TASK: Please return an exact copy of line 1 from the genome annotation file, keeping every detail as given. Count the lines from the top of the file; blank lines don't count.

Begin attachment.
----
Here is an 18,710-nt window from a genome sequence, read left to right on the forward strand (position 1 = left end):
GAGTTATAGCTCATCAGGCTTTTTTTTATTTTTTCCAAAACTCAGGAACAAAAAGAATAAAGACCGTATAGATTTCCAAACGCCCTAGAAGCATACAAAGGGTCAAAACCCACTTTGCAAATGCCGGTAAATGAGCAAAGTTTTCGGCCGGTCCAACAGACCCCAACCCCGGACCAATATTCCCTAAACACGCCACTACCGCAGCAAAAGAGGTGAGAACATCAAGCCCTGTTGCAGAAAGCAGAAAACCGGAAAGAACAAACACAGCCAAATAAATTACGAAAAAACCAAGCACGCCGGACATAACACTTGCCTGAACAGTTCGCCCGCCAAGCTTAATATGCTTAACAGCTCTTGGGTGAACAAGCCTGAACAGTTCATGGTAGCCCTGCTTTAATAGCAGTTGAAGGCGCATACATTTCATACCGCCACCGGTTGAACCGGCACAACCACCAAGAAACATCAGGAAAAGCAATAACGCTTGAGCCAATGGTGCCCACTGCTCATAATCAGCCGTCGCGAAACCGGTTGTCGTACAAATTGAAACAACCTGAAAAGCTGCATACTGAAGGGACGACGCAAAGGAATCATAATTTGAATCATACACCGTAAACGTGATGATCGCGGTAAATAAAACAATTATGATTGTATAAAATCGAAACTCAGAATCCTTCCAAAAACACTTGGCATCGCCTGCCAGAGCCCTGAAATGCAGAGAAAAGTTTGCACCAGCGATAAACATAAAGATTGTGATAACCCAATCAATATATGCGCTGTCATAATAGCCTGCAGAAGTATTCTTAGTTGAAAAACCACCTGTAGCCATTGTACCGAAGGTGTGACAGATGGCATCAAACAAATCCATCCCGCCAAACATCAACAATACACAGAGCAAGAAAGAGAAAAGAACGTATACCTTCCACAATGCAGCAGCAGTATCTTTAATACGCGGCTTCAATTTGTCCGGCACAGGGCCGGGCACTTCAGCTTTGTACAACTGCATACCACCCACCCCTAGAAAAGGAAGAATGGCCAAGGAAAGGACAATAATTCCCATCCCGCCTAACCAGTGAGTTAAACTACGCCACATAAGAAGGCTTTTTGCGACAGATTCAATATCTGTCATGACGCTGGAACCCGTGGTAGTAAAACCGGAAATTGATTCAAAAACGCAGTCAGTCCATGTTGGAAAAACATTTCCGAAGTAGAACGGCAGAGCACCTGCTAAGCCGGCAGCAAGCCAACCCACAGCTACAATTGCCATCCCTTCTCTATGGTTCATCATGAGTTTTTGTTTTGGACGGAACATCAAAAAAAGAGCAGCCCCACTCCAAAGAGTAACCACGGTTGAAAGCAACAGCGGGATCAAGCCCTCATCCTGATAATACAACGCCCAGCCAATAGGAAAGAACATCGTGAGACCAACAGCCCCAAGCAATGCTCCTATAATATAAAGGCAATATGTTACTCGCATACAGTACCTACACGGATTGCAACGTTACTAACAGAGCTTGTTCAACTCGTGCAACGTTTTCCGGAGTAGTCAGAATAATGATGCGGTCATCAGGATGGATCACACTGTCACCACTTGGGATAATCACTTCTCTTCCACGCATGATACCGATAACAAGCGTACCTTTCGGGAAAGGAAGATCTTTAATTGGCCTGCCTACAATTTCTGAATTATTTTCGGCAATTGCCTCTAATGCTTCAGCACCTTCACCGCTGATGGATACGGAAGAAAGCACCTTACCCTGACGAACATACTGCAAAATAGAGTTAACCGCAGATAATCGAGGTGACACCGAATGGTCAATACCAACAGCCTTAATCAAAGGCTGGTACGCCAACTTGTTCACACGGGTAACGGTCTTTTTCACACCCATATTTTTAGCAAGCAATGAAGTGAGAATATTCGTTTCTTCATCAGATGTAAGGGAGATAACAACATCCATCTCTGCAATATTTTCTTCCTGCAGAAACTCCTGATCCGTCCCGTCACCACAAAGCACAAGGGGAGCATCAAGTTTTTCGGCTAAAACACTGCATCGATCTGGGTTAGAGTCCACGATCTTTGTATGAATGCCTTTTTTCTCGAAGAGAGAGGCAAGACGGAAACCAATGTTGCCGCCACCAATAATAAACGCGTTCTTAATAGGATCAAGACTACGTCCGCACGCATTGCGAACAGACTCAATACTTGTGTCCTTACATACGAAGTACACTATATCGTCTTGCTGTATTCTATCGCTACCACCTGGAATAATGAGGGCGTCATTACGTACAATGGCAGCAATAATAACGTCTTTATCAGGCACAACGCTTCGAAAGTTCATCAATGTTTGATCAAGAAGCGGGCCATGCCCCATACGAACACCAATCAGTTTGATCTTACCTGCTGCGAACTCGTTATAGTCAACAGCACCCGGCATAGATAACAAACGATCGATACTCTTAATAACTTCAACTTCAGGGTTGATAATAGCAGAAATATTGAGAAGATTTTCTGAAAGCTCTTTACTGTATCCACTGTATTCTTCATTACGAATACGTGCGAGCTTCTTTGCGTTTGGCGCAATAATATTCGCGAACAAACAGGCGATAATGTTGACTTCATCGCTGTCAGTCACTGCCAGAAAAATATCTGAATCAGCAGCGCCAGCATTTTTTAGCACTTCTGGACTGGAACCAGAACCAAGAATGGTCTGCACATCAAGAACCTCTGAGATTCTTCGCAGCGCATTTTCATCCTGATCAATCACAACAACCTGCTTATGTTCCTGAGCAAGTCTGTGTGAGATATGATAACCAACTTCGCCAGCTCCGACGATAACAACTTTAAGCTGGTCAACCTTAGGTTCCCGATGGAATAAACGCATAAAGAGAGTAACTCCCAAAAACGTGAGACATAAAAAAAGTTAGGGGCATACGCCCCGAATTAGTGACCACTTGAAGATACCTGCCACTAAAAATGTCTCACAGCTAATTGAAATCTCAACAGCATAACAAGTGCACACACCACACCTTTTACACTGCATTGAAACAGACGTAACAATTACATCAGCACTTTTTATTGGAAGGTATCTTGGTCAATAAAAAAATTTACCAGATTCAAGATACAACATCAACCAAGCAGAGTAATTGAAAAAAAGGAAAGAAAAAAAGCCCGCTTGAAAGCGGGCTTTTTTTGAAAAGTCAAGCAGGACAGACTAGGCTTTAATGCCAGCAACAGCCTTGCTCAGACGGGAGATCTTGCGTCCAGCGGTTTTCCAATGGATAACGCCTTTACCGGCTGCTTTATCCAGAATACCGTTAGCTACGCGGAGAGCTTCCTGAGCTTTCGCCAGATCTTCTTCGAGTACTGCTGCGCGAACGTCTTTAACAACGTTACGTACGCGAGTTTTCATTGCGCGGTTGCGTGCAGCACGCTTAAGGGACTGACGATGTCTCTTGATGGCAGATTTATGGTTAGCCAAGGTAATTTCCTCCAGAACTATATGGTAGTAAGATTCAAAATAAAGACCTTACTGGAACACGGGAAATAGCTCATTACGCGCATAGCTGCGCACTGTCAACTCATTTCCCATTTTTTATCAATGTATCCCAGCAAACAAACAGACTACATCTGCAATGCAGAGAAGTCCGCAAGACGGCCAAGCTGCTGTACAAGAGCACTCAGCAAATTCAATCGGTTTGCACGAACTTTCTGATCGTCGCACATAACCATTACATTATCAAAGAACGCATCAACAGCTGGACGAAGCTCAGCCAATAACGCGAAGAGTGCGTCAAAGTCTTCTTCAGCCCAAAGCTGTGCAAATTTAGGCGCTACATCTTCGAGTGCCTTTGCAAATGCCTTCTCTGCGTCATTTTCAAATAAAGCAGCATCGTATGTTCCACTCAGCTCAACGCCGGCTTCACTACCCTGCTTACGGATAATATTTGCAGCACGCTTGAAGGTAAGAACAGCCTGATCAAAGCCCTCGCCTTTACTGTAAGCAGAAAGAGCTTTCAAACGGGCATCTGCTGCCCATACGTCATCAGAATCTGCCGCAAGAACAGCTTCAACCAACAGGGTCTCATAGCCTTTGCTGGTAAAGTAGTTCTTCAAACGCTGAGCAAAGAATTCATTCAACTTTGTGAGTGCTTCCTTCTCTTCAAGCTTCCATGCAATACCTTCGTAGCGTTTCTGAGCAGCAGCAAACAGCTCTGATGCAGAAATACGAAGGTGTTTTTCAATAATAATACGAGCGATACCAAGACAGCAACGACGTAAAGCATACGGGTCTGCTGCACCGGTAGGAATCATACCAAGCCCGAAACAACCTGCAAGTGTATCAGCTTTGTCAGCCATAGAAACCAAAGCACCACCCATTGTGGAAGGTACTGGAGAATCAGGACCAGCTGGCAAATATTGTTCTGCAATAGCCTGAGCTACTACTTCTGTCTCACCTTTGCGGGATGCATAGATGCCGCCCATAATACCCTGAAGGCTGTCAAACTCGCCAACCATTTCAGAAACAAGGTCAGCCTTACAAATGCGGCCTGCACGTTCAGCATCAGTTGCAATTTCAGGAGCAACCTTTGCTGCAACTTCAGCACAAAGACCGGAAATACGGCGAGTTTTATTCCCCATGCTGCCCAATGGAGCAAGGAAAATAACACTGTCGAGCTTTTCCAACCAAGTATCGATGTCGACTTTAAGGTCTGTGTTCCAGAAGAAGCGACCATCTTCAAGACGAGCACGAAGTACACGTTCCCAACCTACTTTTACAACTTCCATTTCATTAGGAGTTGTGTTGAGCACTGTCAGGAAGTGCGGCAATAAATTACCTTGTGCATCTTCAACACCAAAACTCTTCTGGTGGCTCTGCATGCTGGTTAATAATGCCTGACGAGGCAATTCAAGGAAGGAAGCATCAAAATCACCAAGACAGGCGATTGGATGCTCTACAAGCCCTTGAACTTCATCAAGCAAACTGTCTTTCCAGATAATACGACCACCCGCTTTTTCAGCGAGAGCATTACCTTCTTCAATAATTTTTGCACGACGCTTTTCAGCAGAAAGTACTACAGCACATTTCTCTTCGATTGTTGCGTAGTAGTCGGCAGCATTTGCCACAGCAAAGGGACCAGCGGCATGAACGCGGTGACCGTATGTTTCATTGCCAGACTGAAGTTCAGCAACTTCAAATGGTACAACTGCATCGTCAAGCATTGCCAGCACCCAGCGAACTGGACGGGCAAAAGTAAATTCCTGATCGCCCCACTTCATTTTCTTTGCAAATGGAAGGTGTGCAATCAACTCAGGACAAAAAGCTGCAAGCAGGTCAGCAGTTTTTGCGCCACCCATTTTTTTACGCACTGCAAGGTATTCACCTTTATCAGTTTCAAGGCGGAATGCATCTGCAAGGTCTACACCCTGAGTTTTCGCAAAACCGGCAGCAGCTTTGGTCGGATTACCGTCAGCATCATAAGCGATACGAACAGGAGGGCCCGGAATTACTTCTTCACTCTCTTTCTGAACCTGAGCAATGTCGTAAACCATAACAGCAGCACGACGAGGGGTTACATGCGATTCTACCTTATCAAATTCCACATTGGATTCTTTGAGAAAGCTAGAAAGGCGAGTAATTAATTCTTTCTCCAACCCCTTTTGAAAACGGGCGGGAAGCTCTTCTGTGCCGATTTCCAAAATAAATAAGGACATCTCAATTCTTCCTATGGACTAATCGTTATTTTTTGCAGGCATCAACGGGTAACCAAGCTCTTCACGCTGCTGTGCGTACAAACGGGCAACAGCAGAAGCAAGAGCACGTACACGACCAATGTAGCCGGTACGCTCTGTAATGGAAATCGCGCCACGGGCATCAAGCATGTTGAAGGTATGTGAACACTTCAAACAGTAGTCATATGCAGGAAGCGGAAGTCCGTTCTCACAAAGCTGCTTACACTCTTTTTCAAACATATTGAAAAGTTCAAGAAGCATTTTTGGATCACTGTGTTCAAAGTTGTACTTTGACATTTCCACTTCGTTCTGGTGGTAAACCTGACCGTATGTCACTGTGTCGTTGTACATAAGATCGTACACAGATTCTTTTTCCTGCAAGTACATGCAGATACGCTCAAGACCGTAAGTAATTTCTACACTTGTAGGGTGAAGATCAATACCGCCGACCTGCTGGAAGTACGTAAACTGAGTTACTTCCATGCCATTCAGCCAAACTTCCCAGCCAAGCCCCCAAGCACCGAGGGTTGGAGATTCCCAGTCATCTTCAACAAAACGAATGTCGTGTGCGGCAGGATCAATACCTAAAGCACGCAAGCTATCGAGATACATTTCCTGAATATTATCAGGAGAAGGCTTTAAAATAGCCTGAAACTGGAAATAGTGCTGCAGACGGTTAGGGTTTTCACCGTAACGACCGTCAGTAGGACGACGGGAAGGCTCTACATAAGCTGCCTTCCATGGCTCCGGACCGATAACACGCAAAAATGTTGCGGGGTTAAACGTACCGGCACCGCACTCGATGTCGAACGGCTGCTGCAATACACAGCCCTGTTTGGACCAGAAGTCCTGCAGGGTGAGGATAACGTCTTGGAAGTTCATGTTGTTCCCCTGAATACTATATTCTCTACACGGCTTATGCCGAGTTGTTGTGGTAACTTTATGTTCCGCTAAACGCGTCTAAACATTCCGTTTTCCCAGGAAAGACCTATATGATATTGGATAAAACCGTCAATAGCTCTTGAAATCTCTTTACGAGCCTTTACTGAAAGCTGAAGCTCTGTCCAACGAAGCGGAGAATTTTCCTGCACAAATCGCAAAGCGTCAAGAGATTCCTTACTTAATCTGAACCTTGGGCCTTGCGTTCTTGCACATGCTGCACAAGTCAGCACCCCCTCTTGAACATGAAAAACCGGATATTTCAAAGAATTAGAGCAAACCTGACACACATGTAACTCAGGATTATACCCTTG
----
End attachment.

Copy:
Here is an 18,710-nt window from a genome sequence, read left to right on the forward strand (position 1 = left end):